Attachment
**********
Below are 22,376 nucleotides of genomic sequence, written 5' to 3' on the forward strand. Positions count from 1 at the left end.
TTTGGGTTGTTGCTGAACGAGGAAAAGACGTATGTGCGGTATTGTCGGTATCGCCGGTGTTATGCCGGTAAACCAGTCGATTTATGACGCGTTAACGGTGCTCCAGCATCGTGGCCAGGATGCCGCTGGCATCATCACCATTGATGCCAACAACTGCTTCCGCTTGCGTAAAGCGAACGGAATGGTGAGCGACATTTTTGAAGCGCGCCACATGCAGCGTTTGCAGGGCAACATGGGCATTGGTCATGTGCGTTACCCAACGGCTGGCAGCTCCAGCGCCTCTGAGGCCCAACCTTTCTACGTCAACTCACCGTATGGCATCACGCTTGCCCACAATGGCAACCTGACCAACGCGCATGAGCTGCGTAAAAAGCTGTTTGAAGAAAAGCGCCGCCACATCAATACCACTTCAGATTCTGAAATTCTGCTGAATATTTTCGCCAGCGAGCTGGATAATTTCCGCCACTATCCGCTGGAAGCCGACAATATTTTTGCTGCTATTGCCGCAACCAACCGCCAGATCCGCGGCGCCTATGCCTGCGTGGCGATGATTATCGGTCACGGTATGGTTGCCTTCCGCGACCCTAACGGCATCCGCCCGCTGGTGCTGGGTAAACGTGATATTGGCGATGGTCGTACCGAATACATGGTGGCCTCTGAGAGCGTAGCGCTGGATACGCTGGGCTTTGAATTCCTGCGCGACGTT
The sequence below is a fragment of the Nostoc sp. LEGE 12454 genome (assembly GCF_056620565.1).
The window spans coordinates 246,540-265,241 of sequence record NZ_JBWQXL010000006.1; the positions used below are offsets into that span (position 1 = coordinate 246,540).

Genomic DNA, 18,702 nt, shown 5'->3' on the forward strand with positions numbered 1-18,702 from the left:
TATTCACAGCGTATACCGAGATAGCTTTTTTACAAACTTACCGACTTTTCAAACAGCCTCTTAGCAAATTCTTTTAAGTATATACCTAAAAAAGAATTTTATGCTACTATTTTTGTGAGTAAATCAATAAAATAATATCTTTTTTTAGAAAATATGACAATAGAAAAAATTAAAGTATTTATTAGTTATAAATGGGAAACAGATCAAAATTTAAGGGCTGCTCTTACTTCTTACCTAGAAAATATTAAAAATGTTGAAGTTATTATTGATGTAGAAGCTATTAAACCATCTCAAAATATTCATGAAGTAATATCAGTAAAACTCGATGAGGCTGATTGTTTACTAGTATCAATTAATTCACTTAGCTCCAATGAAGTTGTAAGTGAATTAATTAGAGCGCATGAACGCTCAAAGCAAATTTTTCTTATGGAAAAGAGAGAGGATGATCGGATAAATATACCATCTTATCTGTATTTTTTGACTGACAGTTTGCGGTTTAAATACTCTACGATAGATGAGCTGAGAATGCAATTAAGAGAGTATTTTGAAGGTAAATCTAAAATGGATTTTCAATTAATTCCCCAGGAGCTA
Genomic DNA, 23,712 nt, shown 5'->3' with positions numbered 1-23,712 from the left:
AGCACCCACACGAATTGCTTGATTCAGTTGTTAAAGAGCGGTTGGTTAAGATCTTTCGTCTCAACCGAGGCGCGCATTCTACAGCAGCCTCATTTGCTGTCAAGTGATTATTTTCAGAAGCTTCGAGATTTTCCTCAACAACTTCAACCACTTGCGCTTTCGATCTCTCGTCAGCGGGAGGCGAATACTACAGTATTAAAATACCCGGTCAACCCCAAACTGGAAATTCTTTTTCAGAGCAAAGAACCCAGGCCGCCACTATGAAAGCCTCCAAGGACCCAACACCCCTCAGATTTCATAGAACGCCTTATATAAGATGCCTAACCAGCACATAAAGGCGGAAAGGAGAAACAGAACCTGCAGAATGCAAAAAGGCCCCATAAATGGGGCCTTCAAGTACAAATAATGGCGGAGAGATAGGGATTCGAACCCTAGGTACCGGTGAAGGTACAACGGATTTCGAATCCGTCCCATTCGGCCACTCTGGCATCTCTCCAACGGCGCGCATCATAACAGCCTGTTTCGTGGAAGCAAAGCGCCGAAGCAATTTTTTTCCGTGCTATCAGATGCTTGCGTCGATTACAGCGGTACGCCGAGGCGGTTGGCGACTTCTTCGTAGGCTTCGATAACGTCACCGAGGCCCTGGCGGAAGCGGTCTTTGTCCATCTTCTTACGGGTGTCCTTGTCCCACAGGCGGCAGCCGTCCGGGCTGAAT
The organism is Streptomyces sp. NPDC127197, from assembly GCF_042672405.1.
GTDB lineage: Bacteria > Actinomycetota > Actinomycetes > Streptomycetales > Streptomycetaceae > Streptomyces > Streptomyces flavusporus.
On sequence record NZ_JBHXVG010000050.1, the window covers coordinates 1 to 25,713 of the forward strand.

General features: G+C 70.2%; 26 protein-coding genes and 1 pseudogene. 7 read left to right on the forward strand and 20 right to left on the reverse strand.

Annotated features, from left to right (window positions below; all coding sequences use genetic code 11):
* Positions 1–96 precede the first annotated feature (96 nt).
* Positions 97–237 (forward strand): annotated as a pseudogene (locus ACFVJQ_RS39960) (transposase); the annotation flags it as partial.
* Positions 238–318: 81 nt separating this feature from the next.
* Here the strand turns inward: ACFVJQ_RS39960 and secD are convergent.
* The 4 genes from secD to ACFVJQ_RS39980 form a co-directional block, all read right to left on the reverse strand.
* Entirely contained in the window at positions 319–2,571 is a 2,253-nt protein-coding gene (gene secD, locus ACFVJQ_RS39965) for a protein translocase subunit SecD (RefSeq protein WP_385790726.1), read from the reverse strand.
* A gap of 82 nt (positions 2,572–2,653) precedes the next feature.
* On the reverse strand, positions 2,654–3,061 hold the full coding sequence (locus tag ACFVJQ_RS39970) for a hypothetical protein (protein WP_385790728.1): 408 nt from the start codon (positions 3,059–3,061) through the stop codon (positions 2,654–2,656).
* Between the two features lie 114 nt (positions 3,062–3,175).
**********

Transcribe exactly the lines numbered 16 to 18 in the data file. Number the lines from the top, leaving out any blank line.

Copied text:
* Positions 238–318: 81 nt separating this feature from the next.
* Here the strand turns inward: ACFVJQ_RS39960 and secD are convergent.
* The 4 genes from secD to ACFVJQ_RS39980 form a co-directional block, all read right to left on the reverse strand.